Date of Award


Degree Type


Degree Name

Master of Science (MS)


Microbiology, Molecular Biology and Biochemistry


In confined spaces, migrating cells can undergo mesenchymal-to-amoeboid transitions by altering their cortical dynamics and adhesion with the environment. Septins frequently associate with cortical actin and non-muscle myosin (NMII), but the functional nature of these interactions remains unclear. Upon non-adhesive confinement and NMII enrichment, fibroblasts can switch to a fast, leader bleb-based mode of motility, characterized by the absence of adhesions and stress fibers and formation of a single, elongated leader bleb. During this transition, cortical actin remodeling and polarized NMII contractility drive leader bleb stabilization by generating long-range cortical flows, in coordination with changes in septin localization and assembly dynamics. Meanwhile, septin depletion increases global NMII expression, promoting cellular rounding and transient blebbing under non-adhesive confinement. These findings demonstrate the plasticity of fibroblast migration behavior, mediated by cortical septin-actomyosin remodeling and, further, open the door for future studies on the functional relationship between septins and NMII at the cortex.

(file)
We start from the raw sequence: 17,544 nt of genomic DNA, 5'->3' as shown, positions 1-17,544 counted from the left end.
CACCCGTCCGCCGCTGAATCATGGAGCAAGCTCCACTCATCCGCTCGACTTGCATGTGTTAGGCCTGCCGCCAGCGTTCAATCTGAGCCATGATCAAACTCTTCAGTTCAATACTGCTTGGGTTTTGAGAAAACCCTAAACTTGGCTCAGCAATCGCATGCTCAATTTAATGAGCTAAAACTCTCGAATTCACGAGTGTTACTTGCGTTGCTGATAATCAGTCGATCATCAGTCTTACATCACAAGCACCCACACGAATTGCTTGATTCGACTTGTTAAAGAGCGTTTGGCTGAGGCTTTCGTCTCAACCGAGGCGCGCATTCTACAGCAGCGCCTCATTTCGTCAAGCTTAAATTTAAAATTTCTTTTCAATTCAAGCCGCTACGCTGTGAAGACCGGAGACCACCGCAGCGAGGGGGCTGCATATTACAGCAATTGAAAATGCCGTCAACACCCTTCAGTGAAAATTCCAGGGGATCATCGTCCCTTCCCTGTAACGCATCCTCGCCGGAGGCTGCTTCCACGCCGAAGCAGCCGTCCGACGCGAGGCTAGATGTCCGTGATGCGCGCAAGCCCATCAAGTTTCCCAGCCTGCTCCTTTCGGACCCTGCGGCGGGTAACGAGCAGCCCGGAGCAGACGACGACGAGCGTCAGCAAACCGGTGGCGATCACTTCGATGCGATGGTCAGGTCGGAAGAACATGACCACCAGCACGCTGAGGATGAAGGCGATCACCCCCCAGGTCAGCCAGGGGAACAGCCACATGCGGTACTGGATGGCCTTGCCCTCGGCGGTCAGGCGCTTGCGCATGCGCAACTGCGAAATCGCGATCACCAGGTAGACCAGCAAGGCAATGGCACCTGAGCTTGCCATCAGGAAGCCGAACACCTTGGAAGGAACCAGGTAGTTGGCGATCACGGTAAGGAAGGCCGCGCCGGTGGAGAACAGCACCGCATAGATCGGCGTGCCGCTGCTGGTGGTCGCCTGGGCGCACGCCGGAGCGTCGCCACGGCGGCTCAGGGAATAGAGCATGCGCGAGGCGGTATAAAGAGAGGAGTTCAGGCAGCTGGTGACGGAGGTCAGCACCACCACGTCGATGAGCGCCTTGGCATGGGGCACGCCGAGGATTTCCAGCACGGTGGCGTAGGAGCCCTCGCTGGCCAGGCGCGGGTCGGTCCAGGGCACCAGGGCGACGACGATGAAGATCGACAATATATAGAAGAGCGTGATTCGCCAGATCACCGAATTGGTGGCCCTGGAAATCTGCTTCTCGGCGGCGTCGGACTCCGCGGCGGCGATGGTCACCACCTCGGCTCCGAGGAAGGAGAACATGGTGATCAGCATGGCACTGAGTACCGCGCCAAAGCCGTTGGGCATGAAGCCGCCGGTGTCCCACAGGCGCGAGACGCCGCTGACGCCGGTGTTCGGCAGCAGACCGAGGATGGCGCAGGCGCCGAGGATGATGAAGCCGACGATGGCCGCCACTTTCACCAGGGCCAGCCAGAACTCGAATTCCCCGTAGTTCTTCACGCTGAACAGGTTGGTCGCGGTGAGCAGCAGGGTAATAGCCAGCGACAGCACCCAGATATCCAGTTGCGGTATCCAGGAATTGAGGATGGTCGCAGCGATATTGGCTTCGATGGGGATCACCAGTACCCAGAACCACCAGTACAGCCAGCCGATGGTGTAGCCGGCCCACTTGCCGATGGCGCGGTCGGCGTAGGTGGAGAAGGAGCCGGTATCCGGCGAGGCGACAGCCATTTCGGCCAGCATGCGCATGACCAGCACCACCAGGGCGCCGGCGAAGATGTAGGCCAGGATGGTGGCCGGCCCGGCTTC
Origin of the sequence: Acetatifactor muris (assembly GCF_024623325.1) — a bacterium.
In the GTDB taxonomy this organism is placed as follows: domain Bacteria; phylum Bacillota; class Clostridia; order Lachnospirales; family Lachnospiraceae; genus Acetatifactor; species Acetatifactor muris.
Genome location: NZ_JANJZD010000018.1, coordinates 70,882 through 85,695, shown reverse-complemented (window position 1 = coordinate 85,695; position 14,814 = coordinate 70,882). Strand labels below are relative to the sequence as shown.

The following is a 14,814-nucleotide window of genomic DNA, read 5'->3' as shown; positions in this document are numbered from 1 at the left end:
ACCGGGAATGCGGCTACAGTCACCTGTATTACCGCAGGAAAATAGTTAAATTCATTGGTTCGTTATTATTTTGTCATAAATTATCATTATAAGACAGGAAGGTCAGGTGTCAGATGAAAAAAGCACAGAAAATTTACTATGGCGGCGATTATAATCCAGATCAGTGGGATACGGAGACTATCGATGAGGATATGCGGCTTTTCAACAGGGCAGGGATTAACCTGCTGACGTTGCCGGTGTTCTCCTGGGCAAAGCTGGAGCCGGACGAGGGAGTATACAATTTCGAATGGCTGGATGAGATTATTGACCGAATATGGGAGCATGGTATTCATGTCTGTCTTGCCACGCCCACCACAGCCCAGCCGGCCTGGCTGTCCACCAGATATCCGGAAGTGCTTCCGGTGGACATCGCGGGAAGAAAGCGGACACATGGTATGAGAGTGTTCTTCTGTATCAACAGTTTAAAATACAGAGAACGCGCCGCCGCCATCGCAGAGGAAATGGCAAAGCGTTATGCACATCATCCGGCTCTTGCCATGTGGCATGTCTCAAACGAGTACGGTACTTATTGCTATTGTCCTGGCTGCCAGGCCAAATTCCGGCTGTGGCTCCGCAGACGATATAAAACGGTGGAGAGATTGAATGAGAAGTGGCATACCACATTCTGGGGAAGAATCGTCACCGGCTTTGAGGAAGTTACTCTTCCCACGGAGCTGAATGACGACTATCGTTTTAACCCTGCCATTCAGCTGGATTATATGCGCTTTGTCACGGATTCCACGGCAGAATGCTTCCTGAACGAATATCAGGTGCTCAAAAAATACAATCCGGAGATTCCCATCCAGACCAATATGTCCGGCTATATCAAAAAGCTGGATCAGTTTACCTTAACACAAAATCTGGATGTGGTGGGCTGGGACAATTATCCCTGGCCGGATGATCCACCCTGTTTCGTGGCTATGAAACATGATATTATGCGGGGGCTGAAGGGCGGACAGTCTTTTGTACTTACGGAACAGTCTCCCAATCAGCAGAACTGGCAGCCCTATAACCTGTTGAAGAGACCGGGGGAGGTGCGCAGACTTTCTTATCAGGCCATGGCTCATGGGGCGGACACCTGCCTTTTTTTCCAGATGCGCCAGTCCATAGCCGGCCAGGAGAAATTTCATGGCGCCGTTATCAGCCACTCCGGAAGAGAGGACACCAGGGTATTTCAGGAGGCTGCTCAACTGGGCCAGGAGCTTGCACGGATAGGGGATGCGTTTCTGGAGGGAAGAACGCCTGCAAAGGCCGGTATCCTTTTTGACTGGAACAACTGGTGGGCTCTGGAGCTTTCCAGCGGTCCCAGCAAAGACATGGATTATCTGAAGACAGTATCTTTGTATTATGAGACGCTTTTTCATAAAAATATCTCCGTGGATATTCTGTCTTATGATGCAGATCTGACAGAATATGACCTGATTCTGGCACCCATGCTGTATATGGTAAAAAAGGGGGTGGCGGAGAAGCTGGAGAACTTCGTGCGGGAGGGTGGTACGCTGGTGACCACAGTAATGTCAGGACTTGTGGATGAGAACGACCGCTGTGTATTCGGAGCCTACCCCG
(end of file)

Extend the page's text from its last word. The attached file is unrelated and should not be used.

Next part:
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Creative Commons Attribution-Noncommercial-No Derivative Works 3.0 License
This work is licensed under a Creative Commons Attribution-Noncommercial-No Derivative Works 3.0 License.

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